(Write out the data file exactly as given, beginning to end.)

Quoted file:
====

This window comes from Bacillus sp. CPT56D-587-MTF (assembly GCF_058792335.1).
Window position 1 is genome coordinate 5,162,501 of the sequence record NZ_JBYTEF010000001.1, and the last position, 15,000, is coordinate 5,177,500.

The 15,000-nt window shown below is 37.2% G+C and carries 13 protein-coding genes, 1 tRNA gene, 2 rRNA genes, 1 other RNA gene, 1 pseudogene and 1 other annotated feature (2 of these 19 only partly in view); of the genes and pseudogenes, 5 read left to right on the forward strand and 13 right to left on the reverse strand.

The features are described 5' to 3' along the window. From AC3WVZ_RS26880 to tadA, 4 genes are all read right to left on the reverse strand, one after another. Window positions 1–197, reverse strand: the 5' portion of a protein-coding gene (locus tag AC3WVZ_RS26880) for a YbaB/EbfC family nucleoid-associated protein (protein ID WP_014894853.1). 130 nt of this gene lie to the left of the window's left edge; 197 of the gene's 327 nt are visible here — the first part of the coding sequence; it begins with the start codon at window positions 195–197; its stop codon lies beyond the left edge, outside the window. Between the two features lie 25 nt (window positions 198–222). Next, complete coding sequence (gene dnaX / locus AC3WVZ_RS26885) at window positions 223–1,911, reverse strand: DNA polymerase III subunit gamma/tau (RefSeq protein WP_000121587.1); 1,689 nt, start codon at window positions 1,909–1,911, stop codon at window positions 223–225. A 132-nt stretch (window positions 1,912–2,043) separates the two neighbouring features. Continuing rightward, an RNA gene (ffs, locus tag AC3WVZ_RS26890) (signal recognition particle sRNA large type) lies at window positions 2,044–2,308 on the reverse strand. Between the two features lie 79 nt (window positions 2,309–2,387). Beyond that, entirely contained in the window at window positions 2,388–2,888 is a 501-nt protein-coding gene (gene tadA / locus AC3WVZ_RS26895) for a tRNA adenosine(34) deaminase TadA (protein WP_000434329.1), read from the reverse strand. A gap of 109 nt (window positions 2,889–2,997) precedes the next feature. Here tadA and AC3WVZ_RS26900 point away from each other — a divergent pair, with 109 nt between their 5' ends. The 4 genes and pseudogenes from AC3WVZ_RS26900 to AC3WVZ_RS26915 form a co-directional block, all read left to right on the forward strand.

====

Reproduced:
This window comes from Bacillus sp. CPT56D-587-MTF (assembly GCF_058792335.1).
Window position 1 is genome coordinate 5,162,501 of the sequence record NZ_JBYTEF010000001.1, and the last position, 15,000, is coordinate 5,177,500.

The 15,000-nt window shown below is 37.2% G+C and carries 13 protein-coding genes, 1 tRNA gene, 2 rRNA genes, 1 other RNA gene, 1 pseudogene and 1 other annotated feature (2 of these 19 only partly in view); of the genes and pseudogenes, 5 read left to right on the forward strand and 13 right to left on the reverse strand.

The features are described 5' to 3' along the window. From AC3WVZ_RS26880 to tadA, 4 genes are all read right to left on the reverse strand, one after another. Window positions 1–197, reverse strand: the 5' portion of a protein-coding gene (locus tag AC3WVZ_RS26880) for a YbaB/EbfC family nucleoid-associated protein (protein ID WP_014894853.1). 130 nt of this gene lie to the left of the window's left edge; 197 of the gene's 327 nt are visible here — the first part of the coding sequence; it begins with the start codon at window positions 195–197; its stop codon lies beyond the left edge, outside the window. Between the two features lie 25 nt (window positions 198–222). Next, complete coding sequence (gene dnaX / locus AC3WVZ_RS26885) at window positions 223–1,911, reverse strand: DNA polymerase III subunit gamma/tau (RefSeq protein WP_000121587.1); 1,689 nt, start codon at window positions 1,909–1,911, stop codon at window positions 223–225. A 132-nt stretch (window positions 1,912–2,043) separates the two neighbouring features. Continuing rightward, an RNA gene (ffs, locus tag AC3WVZ_RS26890) (signal recognition particle sRNA large type) lies at window positions 2,044–2,308 on the reverse strand. Between the two features lie 79 nt (window positions 2,309–2,387). Beyond that, entirely contained in the window at window positions 2,388–2,888 is a 501-nt protein-coding gene (gene tadA / locus AC3WVZ_RS26895) for a tRNA adenosine(34) deaminase TadA (protein WP_000434329.1), read from the reverse strand. A gap of 109 nt (window positions 2,889–2,997) precedes the next feature. Here tadA and AC3WVZ_RS26900 point away from each other — a divergent pair, with 109 nt between their 5' ends. The 4 genes and pseudogenes from AC3WVZ_RS26900 to AC3WVZ_RS26915 form a co-directional block, all read left to right on the forward strand.